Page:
More Wyoming wind power will be coming to the west coast soon, thanks to the recently green-lighted $3 billion TransWest Express Transmission Project.
- Wyoming is one the largest potential wind energy producers in the US
- A new infrastructure plan will allow Wyoming to sell and transmit clean energy to Southwest States
- With EV adoption increasing, this will allow EVs to reach their full environmental potential
Approved by the Wyoming Industrial Siting Council earlier this month, the high-voltage transmission infrastructure will run from two wind power farms in south central Wyoming, through Colorado, into Utah, and down into Nevada, where the electricity will join up with existing lines that come off of the Hoover Dam. There, the wind-derived electricity will be fed into power lines throughout the southwest and west coast regions, including Phoenix, Las Vegas, Los Angeles, and San Diego.
This new renewable energy source is particularly important for California, which aims to receive all of its energy from carbon-free sources by 2045. Plus, the addition of Wyoming wind energy adds much-needed flexibility to the state’s energy infrastructure.
In 2018, plug-in or electric vehicles composed just over 10% of California’s new-car sales. That number is expected to rise. While this eases environmental pressure on the region, as electricity offsets fossil fuels as a transportation propulsion energy source, it adds extra strain on the state’s electrical grid.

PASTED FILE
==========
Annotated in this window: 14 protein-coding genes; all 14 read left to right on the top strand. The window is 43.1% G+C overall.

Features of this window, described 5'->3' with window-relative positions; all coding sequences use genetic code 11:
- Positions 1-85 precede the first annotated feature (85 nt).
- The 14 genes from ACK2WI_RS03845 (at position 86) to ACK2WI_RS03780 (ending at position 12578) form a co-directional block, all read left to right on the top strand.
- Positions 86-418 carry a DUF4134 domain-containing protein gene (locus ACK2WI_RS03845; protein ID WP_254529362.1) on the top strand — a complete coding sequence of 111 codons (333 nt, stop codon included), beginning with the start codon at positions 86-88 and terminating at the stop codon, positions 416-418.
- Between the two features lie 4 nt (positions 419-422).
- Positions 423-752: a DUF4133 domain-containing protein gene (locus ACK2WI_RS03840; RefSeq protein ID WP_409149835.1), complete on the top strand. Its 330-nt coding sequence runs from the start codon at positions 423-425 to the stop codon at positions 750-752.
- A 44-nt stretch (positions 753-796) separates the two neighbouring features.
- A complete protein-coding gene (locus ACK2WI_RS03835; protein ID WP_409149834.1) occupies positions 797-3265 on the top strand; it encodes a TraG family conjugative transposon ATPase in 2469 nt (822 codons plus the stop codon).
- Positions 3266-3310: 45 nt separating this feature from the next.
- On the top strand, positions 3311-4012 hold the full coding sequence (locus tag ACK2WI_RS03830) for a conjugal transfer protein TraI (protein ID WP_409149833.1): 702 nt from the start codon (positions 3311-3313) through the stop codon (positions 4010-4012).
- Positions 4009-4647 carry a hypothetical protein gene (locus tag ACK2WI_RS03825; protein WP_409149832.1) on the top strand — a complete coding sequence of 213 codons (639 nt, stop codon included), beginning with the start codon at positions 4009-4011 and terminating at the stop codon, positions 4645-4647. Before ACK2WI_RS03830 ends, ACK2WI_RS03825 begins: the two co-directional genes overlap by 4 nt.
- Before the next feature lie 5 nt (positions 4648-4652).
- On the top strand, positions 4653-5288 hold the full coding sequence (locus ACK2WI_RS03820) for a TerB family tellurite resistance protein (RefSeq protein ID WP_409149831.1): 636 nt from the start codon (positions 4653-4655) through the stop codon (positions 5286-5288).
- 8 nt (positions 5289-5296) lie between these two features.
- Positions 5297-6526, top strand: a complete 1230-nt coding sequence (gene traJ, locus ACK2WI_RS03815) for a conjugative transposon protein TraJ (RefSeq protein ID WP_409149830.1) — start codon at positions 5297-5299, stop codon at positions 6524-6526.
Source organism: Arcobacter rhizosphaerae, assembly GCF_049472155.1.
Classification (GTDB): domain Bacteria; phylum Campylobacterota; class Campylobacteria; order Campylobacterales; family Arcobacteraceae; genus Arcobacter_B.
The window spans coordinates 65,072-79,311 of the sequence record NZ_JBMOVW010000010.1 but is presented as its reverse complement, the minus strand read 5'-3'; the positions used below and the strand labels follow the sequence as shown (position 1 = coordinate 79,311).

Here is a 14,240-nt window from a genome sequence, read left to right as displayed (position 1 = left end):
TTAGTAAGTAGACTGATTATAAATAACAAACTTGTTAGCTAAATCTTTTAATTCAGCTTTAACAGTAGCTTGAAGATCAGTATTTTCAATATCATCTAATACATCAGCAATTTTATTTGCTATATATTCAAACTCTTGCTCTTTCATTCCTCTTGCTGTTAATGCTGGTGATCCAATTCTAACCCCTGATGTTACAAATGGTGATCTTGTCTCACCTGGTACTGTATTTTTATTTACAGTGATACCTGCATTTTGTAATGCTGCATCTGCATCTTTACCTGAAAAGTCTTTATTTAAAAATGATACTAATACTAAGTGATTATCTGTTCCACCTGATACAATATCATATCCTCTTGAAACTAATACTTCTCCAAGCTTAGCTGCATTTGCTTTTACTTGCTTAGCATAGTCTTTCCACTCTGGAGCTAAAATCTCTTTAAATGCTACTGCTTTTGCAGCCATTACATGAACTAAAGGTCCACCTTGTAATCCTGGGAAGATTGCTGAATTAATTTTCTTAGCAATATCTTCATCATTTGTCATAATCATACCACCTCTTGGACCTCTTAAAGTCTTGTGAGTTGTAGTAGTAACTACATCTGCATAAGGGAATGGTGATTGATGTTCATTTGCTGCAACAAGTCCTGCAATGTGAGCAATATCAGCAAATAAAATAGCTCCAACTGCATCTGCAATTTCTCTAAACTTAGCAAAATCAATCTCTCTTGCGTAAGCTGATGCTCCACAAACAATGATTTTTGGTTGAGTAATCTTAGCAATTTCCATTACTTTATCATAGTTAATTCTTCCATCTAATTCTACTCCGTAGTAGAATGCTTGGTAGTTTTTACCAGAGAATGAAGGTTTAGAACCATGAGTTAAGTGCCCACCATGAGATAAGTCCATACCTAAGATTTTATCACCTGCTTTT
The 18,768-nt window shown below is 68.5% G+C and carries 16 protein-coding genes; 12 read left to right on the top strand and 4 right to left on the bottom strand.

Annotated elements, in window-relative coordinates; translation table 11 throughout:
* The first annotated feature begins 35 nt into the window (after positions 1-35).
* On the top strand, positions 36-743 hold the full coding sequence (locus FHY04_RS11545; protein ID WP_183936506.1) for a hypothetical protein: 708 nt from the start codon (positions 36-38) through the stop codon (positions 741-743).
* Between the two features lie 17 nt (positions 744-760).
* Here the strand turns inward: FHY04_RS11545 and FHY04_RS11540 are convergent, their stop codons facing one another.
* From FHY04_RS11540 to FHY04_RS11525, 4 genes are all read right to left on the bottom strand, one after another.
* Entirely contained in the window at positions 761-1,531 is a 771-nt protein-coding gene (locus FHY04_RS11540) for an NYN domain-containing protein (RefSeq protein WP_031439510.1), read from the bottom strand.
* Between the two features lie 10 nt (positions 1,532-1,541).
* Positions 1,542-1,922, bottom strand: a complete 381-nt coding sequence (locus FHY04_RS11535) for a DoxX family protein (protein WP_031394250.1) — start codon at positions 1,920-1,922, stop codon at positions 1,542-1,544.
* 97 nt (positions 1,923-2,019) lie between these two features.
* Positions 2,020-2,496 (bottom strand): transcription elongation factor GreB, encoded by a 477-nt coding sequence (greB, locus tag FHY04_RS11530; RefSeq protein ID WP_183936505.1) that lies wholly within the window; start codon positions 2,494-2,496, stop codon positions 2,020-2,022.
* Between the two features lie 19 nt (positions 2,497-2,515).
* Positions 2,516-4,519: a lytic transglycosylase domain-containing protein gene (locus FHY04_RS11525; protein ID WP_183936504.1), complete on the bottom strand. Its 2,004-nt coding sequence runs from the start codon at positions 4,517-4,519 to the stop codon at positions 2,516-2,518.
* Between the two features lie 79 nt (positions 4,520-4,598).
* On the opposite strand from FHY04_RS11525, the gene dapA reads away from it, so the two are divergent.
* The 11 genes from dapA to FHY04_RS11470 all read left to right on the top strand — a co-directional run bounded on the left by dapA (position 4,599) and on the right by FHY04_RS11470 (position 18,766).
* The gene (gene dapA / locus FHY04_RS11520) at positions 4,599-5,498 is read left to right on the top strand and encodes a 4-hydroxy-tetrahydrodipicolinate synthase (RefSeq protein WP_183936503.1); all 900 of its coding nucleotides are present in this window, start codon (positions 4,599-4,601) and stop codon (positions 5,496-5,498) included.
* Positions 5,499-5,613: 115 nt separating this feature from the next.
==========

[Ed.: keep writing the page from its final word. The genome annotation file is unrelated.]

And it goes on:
Although Wyoming has the most to gain from selling its underutilized wind energy to California markets, it was the last to approve the plan. Funnily enough, even the states across which this transmission project will run were quicker to approve it than Wyoming. Goes to show you what opposition wind and solar still face in this country.
Such opposition might seem like political pettiness. However, there are some that argue, including economists from the University of Chicago, that wind and solar are more costly than they’re worth in the long run. Essentially, they argue the cost of switching over to wind and solar is higher than the societal cost paid by continuing to burn fossil fuels.